Other states with large numbers of Waffle Houses are also in the South. The state with the second-largest number of the chain's restaurants is Florida, with 186 locations. North Carolina comes in third, with 184 locations. If you look at a map of the Waffle Houses in the U.S., it's fairly obvious that most of the restaurants are clustered around the Southeast. The northern most states with a Waffle House are Indiana, Ohio, and Pennsylvania, and you'll find none on the West Coast.

Waffle House went by a different name in Indiana

When Waffle House decided to expand into Indiana, it turned out that there was already a restaurant there called Waffle House. So, the company had to choose another name for its restaurants there. The chain decided to keep "waffles" in its name while adding another popular menu item: steak. Thus, Waffle & Steak was born.

Waffle & Steak may sound like a strange name for the chain. However, it's actually quite fitting. If you've never gone into the restaurant for its steaks, you probably should. Would you be surprised if we told you that Waffle House is the world leader in serving up T-bone steaks? It turns out that, every 15 seconds, a Waffle House server somewhere in the U.S. is placing a T-bone steak in front of a customer. That comes out to the chain serving about 5,760 T-bone steaks per day and over 2.1 million T-bone steaks per year.

Indiana's home-grown Waffle House had been in business for about 50 years when it finally closed its doors for the last time in 2013. Once the local restaurant was gone, the chain was able to start the process of converting all of its Waffle & Steak locations in Indiana into Waffle Houses.

Customers could once get Chick-fil-A sandwiches at Waffle House

One thing that not too many people remember about Chick-fil-A is that the chain got its start serving sandwiches somewhere other than a dedicated Chick-fil-A restaurant. Initially, over 50 different restaurants used Dwarf Grill in Hapeville, Georgia, (where the Chick-fil-A sandwich was invented) to supply their chicken sandwiches. Among these restaurants was Waffle House, which made a deal to put the chicken sandwiches on its menu in the 1960s. The partnership was an obvious choice since both companies were operating out of Georgia in their early days.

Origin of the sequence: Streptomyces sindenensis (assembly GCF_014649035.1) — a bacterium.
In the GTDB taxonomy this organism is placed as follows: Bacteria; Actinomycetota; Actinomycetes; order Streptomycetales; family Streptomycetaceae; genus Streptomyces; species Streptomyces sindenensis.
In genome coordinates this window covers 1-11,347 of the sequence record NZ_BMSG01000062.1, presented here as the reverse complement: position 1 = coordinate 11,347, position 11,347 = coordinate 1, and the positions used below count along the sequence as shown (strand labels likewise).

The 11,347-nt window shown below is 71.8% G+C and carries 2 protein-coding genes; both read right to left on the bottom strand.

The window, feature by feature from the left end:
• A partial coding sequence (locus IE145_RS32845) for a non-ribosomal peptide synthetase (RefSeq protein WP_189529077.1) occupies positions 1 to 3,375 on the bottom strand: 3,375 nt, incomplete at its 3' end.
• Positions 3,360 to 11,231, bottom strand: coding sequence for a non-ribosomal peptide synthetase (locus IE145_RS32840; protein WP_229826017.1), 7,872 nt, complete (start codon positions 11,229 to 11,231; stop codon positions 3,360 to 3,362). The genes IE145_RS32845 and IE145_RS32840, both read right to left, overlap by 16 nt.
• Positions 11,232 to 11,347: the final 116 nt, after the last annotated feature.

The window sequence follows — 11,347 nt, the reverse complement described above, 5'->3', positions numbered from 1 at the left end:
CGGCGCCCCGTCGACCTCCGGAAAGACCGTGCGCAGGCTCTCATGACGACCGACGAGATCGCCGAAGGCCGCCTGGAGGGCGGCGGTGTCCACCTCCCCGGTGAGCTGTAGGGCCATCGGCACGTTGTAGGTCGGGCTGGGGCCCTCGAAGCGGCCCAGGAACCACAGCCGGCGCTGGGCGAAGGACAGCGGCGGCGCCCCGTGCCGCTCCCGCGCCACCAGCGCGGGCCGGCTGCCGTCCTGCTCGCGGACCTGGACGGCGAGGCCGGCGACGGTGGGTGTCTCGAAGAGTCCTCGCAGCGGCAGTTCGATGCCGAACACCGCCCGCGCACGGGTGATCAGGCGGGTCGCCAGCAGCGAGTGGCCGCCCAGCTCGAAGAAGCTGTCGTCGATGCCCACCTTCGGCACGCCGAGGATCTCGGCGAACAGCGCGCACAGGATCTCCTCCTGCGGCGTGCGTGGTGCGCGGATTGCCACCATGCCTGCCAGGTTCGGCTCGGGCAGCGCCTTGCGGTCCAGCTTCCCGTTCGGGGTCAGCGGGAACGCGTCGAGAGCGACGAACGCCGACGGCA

However, when Waffle House analyzed its profits, it turned out that selling Chick-fil-A sandwiches was causing the chain to lose money. When Waffle House realized it was selling more Chick-fil-A sandwiches than other menu items, it decided it would be better off making its own chicken sandwiches rather than outsourcing. It wasn't long after Waffle House dropped the sandwiches from Dwarf Grill (now The Dwarf House) that the owner decided to create the Chick-fil-A restaurant chain with the popular sandwich at its core.

Waffle House takes Valentine's Day seriously

If you've never considered Waffle House as a Valentine's Day date spot, you're apparently missing out. The chain goes all out for Valentine's Day and has been doing so since the Waffle House in John's Creek, Georgia, started the trend in 2008. While going to Waffle House on Valentine's Day may seem too hokey for a first date or new relationship, it can be a budget-friendly change of pace for friends, an established couple, or even a family with kids.